But so much of the overseas influence is still so new, and the Tongans have lived self-reliantly on the land and sea for so long. I think that if overseas remittences stopped coming in and there wasn't much money here in Tonga things would still be fine. They all take care of eachother and have enough food. And there are so many conveniencies that people see as needs now. You don't really need electricity or running water - although everyone wants it. And many of these conveniencies have created more problems - such as imports to Tonga creating garbage they can't handle. You can't have a landfill on an island a mile by a mile in size, you can't export the garbage, so it either gets burned or thrown into the bush or sea.

What puzzles me the most is what happens to all this money coming into Tonga from overseas relatives. It's a HUGE amount that comes in, and sometimes they just send things like TV's or supplies. Western Union and other moneygram companies here are probably making a killing. But Tongans are always saying they have no money. So where does it all go? To the church, possibly. So many organizations and communities here apply for foreign aid, but they have so much money already coming into the country, and the government itself has a lot of money. Being here has really changed my views on foreign aid, seeing the dependency it creates within a population. And they don't need it, they can do things here themselves but don't want to, they expect to get handouts. You even see it with tourists that come to Tonga, people approach them asking for money or school supplies because they think every overseas tourist is rich. (probably because we get a lot of yachties that have money). In Tonga they always go for the easiest way to do things, which in this case is getting money instead of doing the work themselves. Or trying to get a volunteer to do the work for them.

Anyways, I'm rambling on so this is probably enough, it's a complex situation. All I know is you don't need much money to survive in Tonga, peace corps gives every volunteer a salary that's locally comparable and just enough to live off. Our salary is about $300 US a month, or $3600 US a year per person. And it's more than enough to survive on.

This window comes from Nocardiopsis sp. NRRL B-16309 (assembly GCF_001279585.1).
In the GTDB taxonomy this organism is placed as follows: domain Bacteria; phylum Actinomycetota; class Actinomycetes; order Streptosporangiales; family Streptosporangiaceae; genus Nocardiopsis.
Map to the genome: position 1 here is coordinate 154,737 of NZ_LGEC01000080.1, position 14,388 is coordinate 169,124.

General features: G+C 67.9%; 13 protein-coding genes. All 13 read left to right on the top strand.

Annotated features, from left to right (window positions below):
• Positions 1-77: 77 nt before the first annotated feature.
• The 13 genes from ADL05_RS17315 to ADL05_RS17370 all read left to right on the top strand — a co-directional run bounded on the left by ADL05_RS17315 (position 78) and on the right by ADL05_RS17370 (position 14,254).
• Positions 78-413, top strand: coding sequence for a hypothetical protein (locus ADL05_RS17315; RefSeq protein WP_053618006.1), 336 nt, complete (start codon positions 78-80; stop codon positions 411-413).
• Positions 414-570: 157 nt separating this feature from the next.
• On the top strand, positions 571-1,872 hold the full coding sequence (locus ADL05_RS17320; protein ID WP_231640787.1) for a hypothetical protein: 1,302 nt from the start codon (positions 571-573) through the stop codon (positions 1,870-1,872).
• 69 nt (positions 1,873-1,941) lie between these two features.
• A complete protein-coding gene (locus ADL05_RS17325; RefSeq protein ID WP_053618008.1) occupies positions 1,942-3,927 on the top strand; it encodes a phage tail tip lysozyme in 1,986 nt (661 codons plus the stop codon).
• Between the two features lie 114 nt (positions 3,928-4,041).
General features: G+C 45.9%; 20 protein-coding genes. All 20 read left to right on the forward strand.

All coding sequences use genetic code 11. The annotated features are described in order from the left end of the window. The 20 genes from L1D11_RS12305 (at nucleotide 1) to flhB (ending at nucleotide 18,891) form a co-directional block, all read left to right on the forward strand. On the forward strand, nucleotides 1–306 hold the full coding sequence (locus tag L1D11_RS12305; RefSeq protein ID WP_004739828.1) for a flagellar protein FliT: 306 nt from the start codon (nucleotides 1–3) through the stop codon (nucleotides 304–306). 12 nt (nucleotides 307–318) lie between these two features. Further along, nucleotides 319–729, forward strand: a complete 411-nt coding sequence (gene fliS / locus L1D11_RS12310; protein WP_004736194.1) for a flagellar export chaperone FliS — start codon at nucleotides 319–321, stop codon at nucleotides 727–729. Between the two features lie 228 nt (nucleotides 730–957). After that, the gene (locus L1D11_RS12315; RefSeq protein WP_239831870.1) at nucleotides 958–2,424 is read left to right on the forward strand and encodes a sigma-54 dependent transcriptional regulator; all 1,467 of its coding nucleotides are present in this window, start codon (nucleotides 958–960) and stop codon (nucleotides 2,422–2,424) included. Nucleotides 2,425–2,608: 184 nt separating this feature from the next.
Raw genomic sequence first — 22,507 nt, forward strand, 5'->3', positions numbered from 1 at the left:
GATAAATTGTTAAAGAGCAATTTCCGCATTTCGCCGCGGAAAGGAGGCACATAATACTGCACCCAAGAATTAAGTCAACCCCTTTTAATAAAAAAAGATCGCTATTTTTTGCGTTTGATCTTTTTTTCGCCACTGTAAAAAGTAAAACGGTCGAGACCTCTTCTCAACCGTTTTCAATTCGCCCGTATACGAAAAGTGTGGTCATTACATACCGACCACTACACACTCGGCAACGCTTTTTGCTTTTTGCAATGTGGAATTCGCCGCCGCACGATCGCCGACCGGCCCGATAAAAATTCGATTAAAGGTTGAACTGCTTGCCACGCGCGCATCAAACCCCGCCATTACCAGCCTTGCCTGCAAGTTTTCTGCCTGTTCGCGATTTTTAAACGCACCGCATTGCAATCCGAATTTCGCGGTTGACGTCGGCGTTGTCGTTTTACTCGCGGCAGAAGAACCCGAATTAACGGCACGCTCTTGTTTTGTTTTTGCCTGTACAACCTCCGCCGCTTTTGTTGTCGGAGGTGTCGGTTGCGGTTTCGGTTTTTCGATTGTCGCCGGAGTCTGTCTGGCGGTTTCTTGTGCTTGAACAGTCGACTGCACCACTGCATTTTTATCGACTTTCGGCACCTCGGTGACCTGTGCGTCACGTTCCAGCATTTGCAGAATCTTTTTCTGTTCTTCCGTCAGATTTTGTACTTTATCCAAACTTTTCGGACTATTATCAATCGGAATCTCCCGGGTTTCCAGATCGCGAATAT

Friday, June 19, 2009

Vegetables, Piglets, and other Ha'apai news

Several things changed here in Ha'apai while we were on vacation. When we left there were no vegetables, and hadn't been almost the entire time we've been here. Now there are tomatoes, cucumbers, lettuce, cabbage, and white raddish for sale at the market, it's amazing! Some not so great news - when we left our sima vie (giant cement tank) where we get all our rain water for drinking was almost completely full, and now it's completely empty! The pigs got into it in the middle of the night while we were gone, we usually would hear it since it's right outside our bedroom window. But the neighbors didn't hear the water rushing out, and it was empty by morning. So now we share our neighbor's drinking water, and it's dry season so there won't be much more rain to fill our tank. The pigs actually chewed through the pvc pipe where the water comes out of our tank.

More pig news - we found out that our dog, Lucky, and the neighbor's dog, Simba killed one of the neighbor's baby piglets!! That's a horrible crime here in Tonga, if a dog kills a pig they'll usually kill the dog. But Lucky was doing fine when we got back, the neighbor kid even fed and played with her while we were gone. We offered to pay for the killed piglet, but of course our neighbors wouldn't accept any money and said the dogs were playing with the piglet and didn't know what they were doing. And like they said they were going to do since we moved here, they gave us one of the new piglets. Brett picked out a little black girl piglet with a white tail, and when the neighbor kids asked if he named her he said the name is "ifo" which means delicious. They thought that was pretty funny, but really that's what you do with piglets unless you want them to grow and have more piglets.

We also came home to no Internet - the modem is broken in the Fisheries office where we had our home Internet connected to. I wasn't too surprised that it was somehow broken since the Fisheries had managed to ruin a whole computer and needed a new hard drive put in. I'm pretty sure it has to do with the Internet - they just got it a few months ago and don't really know much about viruses and such. I went into the office and one of the workers asked me to look at a form online they were filling out. I scrolled through and it was junk email saying you could win a million dollars and asked for the person's credit card number!! I told them NOT to fill it out and never to give their credit card on a form like that if they didn't know the sender. And the Peace Corps office Internet was down for a few days as well - the bill hadn't been paid again. The power was also out again in my computer center so I'm trying to get that sorted out. But these kind of issues just keep happening here, nothing new.

We had a two day Peace Corps workshop/training on service learning with our counterparts. We'd asked someone to come before vacation, then the day before the workshop found out she was in Nuku'alofa on the main island. Oh well. It was fun though to see the outer island volunteers - Eric and Melanie, and Monica, they leave to go back to their islands today on the boat.

It's also a lot colder here than when we left! It's the winter season now, and it's mostly down in the 70's now which feels really cold when we're used to high humidity and temps in the high 80's.

Thursday, June 18, 2009

New photos!